By Melanie Bryan and Kyle Guzman
Derek Sanders, cherished frontman of Mayday Parade, has announced his forthcoming solo EP, The Heavy Box, slated for release on April 14, 2023. While Sanders recognizes that Mayday Parade will always be his priority, he sat down with Music Scene Media Magazine to reflect on his experience writing The Heavy Box, the ebb and flow of life, and more.
MSM: What does the EP title, The Heavy Box, mean to you?
DS: Yeah, so it’s actually kind of strange because originally I had my five songs picked out for what was gonna be on the EP, and one of those songs was a piano ballad that had a lyric in it, “it’s just a heavy box, but it is so much more” and I decided to name the EP The Heavy Box, kind of based on that. Sort of towards the end with the last song that ended up coming about – Jason Lancaster had reached out to me about doing a song together. And so we wrote “Together for Dear Life”, which is also a piano ballad, and we ended up deciding to have that on the EP, so it kind of replaced the other song that was gonna be on the EP that had that lyric. But I have so much music, so many of these songs that I intend on releasing at some point down the road. So it’ll all sort of tie together at some point, I suppose.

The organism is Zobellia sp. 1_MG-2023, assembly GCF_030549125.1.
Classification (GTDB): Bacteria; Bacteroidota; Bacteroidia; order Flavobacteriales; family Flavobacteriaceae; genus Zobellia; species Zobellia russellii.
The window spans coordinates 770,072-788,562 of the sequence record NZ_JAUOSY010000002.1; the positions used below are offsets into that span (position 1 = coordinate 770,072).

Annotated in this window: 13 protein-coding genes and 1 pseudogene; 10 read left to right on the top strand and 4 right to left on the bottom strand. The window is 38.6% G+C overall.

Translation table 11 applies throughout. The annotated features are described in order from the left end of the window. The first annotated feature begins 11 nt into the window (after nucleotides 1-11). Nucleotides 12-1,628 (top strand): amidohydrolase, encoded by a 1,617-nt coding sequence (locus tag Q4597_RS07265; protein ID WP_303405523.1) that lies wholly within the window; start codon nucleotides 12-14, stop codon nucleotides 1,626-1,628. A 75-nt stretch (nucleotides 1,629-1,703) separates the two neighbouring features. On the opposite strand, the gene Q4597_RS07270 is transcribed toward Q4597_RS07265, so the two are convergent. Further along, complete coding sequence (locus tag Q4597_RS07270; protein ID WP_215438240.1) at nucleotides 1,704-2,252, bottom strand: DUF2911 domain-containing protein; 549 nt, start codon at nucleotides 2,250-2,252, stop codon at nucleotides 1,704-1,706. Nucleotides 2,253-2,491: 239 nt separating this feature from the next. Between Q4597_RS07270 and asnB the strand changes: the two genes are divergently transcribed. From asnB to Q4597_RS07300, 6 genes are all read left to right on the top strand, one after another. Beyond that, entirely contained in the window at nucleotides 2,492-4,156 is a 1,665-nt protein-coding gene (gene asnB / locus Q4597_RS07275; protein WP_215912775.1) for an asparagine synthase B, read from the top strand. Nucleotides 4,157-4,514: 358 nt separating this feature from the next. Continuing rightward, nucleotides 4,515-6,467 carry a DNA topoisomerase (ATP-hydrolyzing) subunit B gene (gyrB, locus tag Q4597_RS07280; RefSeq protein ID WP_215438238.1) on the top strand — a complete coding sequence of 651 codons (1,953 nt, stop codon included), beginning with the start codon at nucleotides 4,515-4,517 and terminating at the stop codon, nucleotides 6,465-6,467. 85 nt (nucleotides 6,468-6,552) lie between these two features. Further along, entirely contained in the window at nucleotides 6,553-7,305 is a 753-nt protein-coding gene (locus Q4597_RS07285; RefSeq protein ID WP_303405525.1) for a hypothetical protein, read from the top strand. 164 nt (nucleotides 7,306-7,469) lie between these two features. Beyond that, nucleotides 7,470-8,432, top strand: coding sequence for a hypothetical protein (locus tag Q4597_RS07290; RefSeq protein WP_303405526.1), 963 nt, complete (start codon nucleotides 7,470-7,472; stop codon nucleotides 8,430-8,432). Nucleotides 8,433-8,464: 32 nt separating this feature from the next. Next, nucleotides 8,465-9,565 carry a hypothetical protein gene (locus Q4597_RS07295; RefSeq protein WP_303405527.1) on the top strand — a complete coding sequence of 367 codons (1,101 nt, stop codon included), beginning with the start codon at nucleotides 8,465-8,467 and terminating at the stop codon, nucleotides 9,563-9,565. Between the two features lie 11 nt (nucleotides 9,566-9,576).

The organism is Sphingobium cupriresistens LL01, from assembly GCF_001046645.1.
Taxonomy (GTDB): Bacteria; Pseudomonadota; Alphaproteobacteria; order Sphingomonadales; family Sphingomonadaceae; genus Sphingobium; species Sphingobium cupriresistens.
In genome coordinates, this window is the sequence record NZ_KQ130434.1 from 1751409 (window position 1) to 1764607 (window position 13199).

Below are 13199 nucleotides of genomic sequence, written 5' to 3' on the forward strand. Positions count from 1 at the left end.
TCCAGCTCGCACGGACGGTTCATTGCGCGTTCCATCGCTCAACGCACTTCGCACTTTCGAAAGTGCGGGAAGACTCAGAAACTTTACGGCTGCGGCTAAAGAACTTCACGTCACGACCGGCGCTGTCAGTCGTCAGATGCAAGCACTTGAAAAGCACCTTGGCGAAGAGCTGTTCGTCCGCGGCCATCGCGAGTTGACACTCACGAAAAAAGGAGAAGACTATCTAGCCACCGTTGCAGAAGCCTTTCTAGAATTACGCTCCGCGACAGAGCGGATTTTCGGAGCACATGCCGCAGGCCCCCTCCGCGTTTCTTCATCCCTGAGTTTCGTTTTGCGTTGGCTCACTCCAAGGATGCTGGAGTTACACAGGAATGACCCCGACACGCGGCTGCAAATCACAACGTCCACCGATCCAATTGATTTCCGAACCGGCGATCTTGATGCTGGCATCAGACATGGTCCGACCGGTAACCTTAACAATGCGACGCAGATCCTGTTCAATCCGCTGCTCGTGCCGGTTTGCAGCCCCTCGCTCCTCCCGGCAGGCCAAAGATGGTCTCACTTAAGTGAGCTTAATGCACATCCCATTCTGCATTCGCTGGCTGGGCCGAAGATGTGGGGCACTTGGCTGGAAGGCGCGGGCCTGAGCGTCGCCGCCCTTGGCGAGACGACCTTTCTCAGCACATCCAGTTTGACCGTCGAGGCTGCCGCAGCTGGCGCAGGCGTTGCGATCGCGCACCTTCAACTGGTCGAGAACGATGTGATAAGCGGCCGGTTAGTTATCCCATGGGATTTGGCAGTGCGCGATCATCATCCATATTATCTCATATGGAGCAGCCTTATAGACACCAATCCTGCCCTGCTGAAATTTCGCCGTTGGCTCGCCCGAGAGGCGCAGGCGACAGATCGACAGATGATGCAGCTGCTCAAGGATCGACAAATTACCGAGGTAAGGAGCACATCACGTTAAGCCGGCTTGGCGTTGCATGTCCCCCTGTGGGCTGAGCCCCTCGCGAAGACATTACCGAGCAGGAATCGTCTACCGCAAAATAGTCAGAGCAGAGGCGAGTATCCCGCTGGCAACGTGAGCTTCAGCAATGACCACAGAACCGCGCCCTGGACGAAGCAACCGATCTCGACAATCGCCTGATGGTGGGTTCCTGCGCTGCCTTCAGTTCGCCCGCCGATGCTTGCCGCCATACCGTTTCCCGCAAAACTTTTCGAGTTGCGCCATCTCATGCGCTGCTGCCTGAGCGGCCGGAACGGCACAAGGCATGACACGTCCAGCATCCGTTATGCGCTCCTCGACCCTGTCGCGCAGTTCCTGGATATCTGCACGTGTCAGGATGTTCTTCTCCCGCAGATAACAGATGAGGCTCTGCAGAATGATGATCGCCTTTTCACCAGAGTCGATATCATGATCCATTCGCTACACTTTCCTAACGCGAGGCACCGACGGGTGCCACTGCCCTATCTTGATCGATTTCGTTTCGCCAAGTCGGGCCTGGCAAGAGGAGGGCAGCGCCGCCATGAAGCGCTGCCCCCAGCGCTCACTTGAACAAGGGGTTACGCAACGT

MSM: What’s been the most challenging thing about recording a solo EP instead of an album with a full band?
DS: It’s kind of like a double edged sword. On the one hand, it’s amazing to have the freedom to be able to do whatever I wanted to do with The Heavy Box. I love that in Mayday Parade, it’s a democracy where each person’s opinion is valued as much as the other. There’s no leader. But what that means is that a lot of times things don’t go the way you want. And there are decisions that are made, songs that are picked or whatever it is, that can be frustrating when you’re like, “I really think that we should do this” but we end up going in a different direction. And so to have the freedom to be able to do whatever I wanted with the EP was incredible, but there’s also a lot of pressure, too.